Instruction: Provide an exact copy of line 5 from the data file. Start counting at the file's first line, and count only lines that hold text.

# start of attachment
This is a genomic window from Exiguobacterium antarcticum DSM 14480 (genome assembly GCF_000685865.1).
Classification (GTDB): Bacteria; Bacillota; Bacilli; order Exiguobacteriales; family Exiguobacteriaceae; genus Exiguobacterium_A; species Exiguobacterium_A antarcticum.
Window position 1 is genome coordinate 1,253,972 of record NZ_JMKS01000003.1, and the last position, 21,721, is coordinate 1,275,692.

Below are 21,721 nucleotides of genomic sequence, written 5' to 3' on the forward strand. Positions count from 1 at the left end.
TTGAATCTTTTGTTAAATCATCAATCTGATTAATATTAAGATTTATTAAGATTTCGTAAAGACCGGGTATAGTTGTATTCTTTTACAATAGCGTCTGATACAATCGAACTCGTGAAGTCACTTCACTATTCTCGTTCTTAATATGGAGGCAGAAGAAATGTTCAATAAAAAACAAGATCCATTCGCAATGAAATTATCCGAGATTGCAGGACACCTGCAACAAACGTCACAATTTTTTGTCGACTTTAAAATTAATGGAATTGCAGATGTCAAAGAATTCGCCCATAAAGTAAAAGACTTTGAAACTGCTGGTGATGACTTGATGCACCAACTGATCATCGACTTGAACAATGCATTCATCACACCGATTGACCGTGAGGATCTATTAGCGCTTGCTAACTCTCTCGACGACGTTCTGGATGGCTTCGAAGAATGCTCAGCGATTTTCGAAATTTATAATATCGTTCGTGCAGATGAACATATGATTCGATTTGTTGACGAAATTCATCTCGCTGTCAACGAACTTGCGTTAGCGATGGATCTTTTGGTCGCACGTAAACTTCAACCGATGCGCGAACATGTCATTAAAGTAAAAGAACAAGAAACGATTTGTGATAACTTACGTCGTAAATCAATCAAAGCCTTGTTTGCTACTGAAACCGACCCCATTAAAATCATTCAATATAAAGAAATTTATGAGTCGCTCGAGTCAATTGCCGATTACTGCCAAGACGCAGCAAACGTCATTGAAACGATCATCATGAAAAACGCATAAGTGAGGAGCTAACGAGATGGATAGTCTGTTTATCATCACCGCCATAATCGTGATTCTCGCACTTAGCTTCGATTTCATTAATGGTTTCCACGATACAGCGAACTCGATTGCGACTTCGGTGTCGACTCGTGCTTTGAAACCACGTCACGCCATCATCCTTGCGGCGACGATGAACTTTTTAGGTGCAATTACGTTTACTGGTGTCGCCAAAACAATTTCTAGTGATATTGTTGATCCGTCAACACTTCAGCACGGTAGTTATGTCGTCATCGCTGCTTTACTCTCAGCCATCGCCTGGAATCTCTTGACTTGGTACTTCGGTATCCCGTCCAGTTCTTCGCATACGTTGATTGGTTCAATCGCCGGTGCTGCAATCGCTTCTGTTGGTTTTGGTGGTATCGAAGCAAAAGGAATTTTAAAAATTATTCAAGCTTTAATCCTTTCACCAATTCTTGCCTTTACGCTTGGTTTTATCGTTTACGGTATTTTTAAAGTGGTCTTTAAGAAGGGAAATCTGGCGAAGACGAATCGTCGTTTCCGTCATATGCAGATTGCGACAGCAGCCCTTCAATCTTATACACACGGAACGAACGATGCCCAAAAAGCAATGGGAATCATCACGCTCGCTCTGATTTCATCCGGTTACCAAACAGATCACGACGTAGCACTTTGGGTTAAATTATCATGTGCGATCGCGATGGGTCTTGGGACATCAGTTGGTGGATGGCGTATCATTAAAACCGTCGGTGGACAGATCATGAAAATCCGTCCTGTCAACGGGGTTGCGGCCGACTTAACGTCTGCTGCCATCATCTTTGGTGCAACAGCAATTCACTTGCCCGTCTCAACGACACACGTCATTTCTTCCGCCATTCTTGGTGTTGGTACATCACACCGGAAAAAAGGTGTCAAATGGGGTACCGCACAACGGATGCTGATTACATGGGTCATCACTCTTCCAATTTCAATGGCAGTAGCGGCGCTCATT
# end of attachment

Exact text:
TTGAATCTTTTGTTAAATCATCAATCTGATTAATATTAAGATTTATTAAGATTTCGTAAAGACCGGGTATAGTTGTATTCTTTTACAATAGCGTCTGATACAATCGAACTCGTGAAGTCACTTCACTATTCTCGTTCTTAATATGGAGGCAGAAGAAATGTTCAATAAAAAACAAGATCCATTCGCAATGAAATTATCCGAGATTGCAGGACACCTGCAACAAACGTCACAATTTTTTGTCGACTTTAAAATTAATGGAATTGCAGATGTCAAAGAATTCGCCCATAAAGTAAAAGACTTTGAAACTGCTGGTGATGACTTGATGCACCAACTGATCATCGACTTGAACAATGCATTCATCACACCGATTGACCGTGAGGATCTATTAGCGCTTGCTAACTCTCTCGACGACGTTCTGGATGGCTTCGAAGAATGCTCAGCGATTTTCGAAATTTATAATATCGTTCGTGCAGATGAACATATGATTCGATTTGTTGACGAAATTCATCTCGCTGTCAACGAACTTGCGTTAGCGATGGATCTTTTGGTCGCACGTAAACTTCAACCGATGCGCGAACATGTCATTAAAGTAAAAGAACAAGAAACGATTTGTGATAACTTACGTCGTAAATCAATCAAAGCCTTGTTTGCTACTGAAACCGACCCCATTAAAATCATTCAATATAAAGAAATTTATGAGTCGCTCGAGTCAATTGCCGATTACTGCCAAGACGCAGCAAACGTCATTGAAACGATCATCATGAAAAACGCATAAGTGAGGAGCTAACGAGATGGATAGTCTGTTTATCATCACCGCCATAATCGTGATTCTCGCACTTAGCTTCGATTTCATTAATGGTTTCCACGATACAGCGAACTCGATTGCGACTTCGGTGTCGACTCGTGCTTTGAAACCACGTCACGCCATCATCCTTGCGGCGACGATGAACTTTTTAGGTGCAATTACGTTTACTGGTGTCGCCAAAACAATTTCTAGTGATATTGTTGATCCGTCAACACTTCAGCACGGTAGTTATGTCGTCATCGCTGCTTTACTCTCAGCCATCGCCTGGAATCTCTTGACTTGGTACTTCGGTATCCCGTCCAGTTCTTCGCATACGTTGATTGGTTCAATCGCCGGTGCTGCAATCGCTTCTGTTGGTTTTGGTGGTATCGAAGCAAAAGGAATTTTAAAAATTATTCAAGCTTTAATCCTTTCACCAATTCTTGCCTTTACGCTTGGTTTTATCGTTTACGGTATTTTTAAAGTGGTCTTTAAGAAGGGAAATCTGGCGAAGACGAATCGTCGTTTCCGTCATATGCAGATTGCGACAGCAGCCCTTCAATCTTATACACACGGAACGAACGATGCCCAAAAAGCAATGGGAATCATCACGCTCGCTCTGATTTCATCCGGTTACCAAACAGATCACGACGTAGCACTTTGGGTTAAATTATCATGTGCGATCGCGATGGGTCTTGGGACATCAGTTGGTGGATGGCGTATCATTAAAACCGTCGGTGGACAGATCATGAAAATCCGTCCTGTCAACGGGGTTGCGGCCGACTTAACGTCTGCTGCCATCATCTTTGGTGCAACAGCAATTCACTTGCCCGTCTCAACGACACACGTCATTTCTTCCGCCATTCTTGGTGTTGGTACATCACACCGGAAAAAAGGTGTCAAATGGGGTACCGCACAACGGATGCTGATTACATGGGTCATCACTCTTCCAATTTCAATGGCAGTAGCGGCGCTCATT